What We Think About Happiness

Ivan here. 

I spend a lot of time tinkering with my habits. Forming the right ones and getting rid of the bad ones. It’s a process that involves a lot of trial and error and I'm very OCD about it, to a point where Jennie has to remind me when I start to become inflexible, when I take things too seriously and place unreasonable demands on myself and others. Oftentimes I overweight my career at the expense of our relationship. This is obviously not good, but the right balance is really difficult to find, let alone achieve. There are only so many hours in a day. Time is limited and that scares the living shit out of me. 

Here's a scary quote:

The chains of habit are too light to be felt, until they’re too heavy to be broken.
— Samuel Johnson

The older you get, the harder it is to change (not impossible, just harder). There may come a point sometime in the not so distant future, where the things you do are no longer conscious choices that you make. They’ll just be who you are. And the effort it would take to overcome the inertia will require more willpower than you have on reserve. 

Take a simple example: reading. After graduating from college and taking that first job, the number of books that people read plummets. This is a shame because reading is one of two possible ways of learning anything new (the other is talking to lots of people).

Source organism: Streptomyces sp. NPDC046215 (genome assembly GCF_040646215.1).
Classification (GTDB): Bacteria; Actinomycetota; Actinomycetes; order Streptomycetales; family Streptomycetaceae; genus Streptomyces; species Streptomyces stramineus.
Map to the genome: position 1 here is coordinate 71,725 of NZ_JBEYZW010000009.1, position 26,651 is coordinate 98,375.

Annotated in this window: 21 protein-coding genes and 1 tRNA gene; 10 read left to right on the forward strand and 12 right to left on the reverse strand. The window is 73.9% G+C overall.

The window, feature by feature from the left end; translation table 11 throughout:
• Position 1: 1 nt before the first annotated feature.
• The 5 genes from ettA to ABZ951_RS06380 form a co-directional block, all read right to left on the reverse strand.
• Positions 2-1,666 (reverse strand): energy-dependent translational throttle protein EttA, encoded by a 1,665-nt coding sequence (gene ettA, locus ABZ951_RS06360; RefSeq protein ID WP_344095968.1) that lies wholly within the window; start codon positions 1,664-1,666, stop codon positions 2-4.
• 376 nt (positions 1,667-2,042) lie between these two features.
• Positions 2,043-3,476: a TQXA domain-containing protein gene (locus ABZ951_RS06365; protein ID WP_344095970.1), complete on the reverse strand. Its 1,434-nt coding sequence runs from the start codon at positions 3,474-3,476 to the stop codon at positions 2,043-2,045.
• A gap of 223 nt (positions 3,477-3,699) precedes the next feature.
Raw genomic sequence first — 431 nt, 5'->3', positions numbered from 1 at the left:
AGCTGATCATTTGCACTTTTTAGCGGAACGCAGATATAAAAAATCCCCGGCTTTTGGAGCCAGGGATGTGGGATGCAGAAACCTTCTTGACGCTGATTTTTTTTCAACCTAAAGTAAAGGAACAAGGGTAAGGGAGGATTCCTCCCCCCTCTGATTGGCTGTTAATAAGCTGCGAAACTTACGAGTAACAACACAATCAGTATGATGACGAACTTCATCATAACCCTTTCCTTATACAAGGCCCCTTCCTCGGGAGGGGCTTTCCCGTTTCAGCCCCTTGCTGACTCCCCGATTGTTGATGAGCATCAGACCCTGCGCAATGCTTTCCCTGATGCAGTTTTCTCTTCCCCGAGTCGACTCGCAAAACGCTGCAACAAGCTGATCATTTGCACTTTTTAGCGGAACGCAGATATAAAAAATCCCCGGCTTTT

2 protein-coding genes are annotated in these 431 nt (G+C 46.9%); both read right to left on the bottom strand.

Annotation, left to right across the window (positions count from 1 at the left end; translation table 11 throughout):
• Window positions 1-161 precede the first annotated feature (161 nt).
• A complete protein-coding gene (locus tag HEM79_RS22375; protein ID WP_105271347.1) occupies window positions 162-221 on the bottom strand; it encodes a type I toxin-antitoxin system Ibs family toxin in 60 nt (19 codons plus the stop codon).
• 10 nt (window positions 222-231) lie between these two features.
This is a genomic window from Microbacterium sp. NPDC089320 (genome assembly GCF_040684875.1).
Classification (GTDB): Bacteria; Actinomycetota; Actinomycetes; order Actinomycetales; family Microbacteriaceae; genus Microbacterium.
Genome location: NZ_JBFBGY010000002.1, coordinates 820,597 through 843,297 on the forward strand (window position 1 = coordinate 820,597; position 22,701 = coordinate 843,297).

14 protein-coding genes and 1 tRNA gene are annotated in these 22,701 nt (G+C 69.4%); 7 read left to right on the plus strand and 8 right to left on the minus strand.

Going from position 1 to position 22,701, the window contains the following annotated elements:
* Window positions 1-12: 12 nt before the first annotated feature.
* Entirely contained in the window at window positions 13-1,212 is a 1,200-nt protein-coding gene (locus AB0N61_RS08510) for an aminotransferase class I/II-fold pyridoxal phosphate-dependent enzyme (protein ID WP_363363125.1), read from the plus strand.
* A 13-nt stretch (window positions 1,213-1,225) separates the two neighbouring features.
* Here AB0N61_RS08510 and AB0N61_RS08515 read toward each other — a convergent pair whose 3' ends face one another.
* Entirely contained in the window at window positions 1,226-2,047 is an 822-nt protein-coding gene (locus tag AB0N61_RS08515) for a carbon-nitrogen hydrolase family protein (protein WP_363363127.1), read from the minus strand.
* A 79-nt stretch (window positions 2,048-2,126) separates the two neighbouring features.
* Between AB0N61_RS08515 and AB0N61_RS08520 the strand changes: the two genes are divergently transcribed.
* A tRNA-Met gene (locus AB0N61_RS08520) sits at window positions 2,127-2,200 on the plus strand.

Each passing year, the amount of inertia it takes for you to pick up a book increases ever so slightly, until one day you wake up with two kids, a mortgage and a laundry list of higher priorities. By then, getting yourself to pick up a book becomes as difficult as sticking your hand in an open flame. 

Now substitute reading for whatever it is that you really want, whoever it is that you want to become. Then ask yourself whether you're allocating your time wisely. 

The closest thing to happiness is in the pursuit of whoever it is that we want to become, stripped clean all the bullshit from the people outside of us

The truth of the matter is, Jennie and I don't care about happiness. Being happy is like being rich. You can't chase it for its own sake because there's no imaginary finish line that you can cross where you say "okay, now we're happy." The closest thing to happiness is in the pursuit of whoever it is that we want to become, stripped clean of the bullshit that our environment tries to impose upon us.  

I have a widget installed on my Google Chrome browser. It measures my age in real time. I can see the seconds of my life on this planet ticking away. What we want and have always wanted out of our life together is to able to look back and say to ourselves that we played our hand the best we could. That we didn't sleepwalk through this life. That we made some goddamn choices, regardless of the outcome.

And that's a victory greater than any success or failure that we can imagine.